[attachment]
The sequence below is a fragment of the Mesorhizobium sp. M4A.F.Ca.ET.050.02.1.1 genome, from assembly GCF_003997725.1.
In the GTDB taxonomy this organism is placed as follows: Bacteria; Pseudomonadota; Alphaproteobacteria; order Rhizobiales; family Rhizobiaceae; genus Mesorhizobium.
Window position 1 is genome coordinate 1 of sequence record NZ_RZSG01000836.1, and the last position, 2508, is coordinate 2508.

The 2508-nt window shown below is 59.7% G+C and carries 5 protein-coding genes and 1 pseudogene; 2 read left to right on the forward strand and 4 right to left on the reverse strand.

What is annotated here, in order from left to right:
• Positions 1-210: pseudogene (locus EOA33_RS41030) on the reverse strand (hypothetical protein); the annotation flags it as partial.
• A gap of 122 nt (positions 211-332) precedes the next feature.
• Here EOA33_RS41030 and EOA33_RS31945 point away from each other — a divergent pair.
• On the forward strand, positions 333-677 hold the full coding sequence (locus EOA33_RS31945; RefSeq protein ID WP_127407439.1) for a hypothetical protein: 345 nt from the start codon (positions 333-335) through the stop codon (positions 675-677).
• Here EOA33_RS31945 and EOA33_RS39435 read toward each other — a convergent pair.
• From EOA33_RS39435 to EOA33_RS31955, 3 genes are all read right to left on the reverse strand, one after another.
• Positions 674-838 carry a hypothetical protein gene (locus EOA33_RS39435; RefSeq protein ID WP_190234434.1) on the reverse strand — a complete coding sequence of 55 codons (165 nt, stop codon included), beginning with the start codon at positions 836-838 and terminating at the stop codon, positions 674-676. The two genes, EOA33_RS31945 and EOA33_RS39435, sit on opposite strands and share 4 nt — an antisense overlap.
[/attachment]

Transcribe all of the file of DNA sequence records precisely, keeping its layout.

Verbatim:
The sequence below is a fragment of the Mesorhizobium sp. M4A.F.Ca.ET.050.02.1.1 genome, from assembly GCF_003997725.1.
In the GTDB taxonomy this organism is placed as follows: Bacteria; Pseudomonadota; Alphaproteobacteria; order Rhizobiales; family Rhizobiaceae; genus Mesorhizobium.
Window position 1 is genome coordinate 1 of sequence record NZ_RZSG01000836.1, and the last position, 2508, is coordinate 2508.

The 2508-nt window shown below is 59.7% G+C and carries 5 protein-coding genes and 1 pseudogene; 2 read left to right on the forward strand and 4 right to left on the reverse strand.

What is annotated here, in order from left to right:
• Positions 1-210: pseudogene (locus EOA33_RS41030) on the reverse strand (hypothetical protein); the annotation flags it as partial.
• A gap of 122 nt (positions 211-332) precedes the next feature.
• Here EOA33_RS41030 and EOA33_RS31945 point away from each other — a divergent pair.
• On the forward strand, positions 333-677 hold the full coding sequence (locus EOA33_RS31945; RefSeq protein ID WP_127407439.1) for a hypothetical protein: 345 nt from the start codon (positions 333-335) through the stop codon (positions 675-677).
• Here EOA33_RS31945 and EOA33_RS39435 read toward each other — a convergent pair.
• From EOA33_RS39435 to EOA33_RS31955, 3 genes are all read right to left on the reverse strand, one after another.
• Positions 674-838 carry a hypothetical protein gene (locus EOA33_RS39435; RefSeq protein ID WP_190234434.1) on the reverse strand — a complete coding sequence of 55 codons (165 nt, stop codon included), beginning with the start codon at positions 836-838 and terminating at the stop codon, positions 674-676. The two genes, EOA33_RS31945 and EOA33_RS39435, sit on opposite strands and share 4 nt — an antisense overlap.